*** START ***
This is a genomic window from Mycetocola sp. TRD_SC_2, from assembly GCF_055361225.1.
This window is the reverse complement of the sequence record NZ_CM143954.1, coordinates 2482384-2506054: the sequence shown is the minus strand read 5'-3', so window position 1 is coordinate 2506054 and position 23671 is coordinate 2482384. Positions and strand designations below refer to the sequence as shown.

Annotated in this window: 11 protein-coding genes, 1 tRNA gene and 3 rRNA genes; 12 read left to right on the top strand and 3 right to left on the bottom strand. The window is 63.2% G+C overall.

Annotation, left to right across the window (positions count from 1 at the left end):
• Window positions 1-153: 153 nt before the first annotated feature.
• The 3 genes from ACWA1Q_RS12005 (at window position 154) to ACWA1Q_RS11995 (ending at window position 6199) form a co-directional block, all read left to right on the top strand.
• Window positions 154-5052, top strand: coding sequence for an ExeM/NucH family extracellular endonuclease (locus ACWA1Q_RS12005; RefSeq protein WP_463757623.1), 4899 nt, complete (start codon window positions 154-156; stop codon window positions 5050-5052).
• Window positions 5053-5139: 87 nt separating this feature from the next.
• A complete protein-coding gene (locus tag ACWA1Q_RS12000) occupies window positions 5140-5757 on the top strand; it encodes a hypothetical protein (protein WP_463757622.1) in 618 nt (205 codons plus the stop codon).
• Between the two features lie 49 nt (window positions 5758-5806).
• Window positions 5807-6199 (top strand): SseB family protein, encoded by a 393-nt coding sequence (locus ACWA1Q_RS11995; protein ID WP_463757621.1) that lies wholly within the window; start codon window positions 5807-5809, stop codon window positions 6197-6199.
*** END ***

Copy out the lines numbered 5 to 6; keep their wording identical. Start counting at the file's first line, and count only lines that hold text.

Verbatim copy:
• Window positions 1-153: 153 nt before the first annotated feature.
• The 3 genes from ACWA1Q_RS12005 (at window position 154) to ACWA1Q_RS11995 (ending at window position 6199) form a co-directional block, all read left to right on the top strand.